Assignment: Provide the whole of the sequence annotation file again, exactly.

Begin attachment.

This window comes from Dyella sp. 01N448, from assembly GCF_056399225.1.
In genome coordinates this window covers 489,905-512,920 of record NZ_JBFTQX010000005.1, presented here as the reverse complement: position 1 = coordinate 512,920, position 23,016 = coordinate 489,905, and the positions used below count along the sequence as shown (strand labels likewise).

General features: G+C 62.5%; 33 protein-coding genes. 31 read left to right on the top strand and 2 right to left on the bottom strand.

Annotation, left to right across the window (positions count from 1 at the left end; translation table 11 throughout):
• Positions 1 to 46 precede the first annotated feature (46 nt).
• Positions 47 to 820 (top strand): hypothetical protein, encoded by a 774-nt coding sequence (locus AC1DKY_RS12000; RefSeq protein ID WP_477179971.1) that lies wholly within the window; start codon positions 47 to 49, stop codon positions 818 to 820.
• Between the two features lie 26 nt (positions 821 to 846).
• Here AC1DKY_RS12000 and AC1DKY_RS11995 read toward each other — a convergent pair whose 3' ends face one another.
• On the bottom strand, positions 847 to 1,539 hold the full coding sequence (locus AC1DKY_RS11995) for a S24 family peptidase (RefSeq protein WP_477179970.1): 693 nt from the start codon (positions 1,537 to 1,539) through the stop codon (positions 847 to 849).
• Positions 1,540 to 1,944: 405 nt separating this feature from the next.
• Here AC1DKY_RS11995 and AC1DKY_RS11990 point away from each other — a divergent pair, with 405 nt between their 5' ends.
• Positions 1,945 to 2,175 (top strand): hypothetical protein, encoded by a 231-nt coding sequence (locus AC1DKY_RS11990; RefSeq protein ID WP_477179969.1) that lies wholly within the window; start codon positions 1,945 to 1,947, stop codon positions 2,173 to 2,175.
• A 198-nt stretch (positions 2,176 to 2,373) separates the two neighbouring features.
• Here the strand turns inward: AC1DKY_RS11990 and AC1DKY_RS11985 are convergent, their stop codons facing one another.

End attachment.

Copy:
This window comes from Dyella sp. 01N448, from assembly GCF_056399225.1.
In genome coordinates this window covers 489,905-512,920 of record NZ_JBFTQX010000005.1, presented here as the reverse complement: position 1 = coordinate 512,920, position 23,016 = coordinate 489,905, and the positions used below count along the sequence as shown (strand labels likewise).

General features: G+C 62.5%; 33 protein-coding genes. 31 read left to right on the top strand and 2 right to left on the bottom strand.

Annotation, left to right across the window (positions count from 1 at the left end; translation table 11 throughout):
• Positions 1 to 46 precede the first annotated feature (46 nt).
• Positions 47 to 820 (top strand): hypothetical protein, encoded by a 774-nt coding sequence (locus AC1DKY_RS12000; RefSeq protein ID WP_477179971.1) that lies wholly within the window; start codon positions 47 to 49, stop codon positions 818 to 820.
• Between the two features lie 26 nt (positions 821 to 846).
• Here AC1DKY_RS12000 and AC1DKY_RS11995 read toward each other — a convergent pair whose 3' ends face one another.
• On the bottom strand, positions 847 to 1,539 hold the full coding sequence (locus AC1DKY_RS11995) for a S24 family peptidase (RefSeq protein WP_477179970.1): 693 nt from the start codon (positions 1,537 to 1,539) through the stop codon (positions 847 to 849).
• Positions 1,540 to 1,944: 405 nt separating this feature from the next.
• Here AC1DKY_RS11995 and AC1DKY_RS11990 point away from each other — a divergent pair, with 405 nt between their 5' ends.
• Positions 1,945 to 2,175 (top strand): hypothetical protein, encoded by a 231-nt coding sequence (locus AC1DKY_RS11990; RefSeq protein ID WP_477179969.1) that lies wholly within the window; start codon positions 1,945 to 1,947, stop codon positions 2,173 to 2,175.
• A 198-nt stretch (positions 2,176 to 2,373) separates the two neighbouring features.
• Here the strand turns inward: AC1DKY_RS11990 and AC1DKY_RS11985 are convergent, their stop codons facing one another.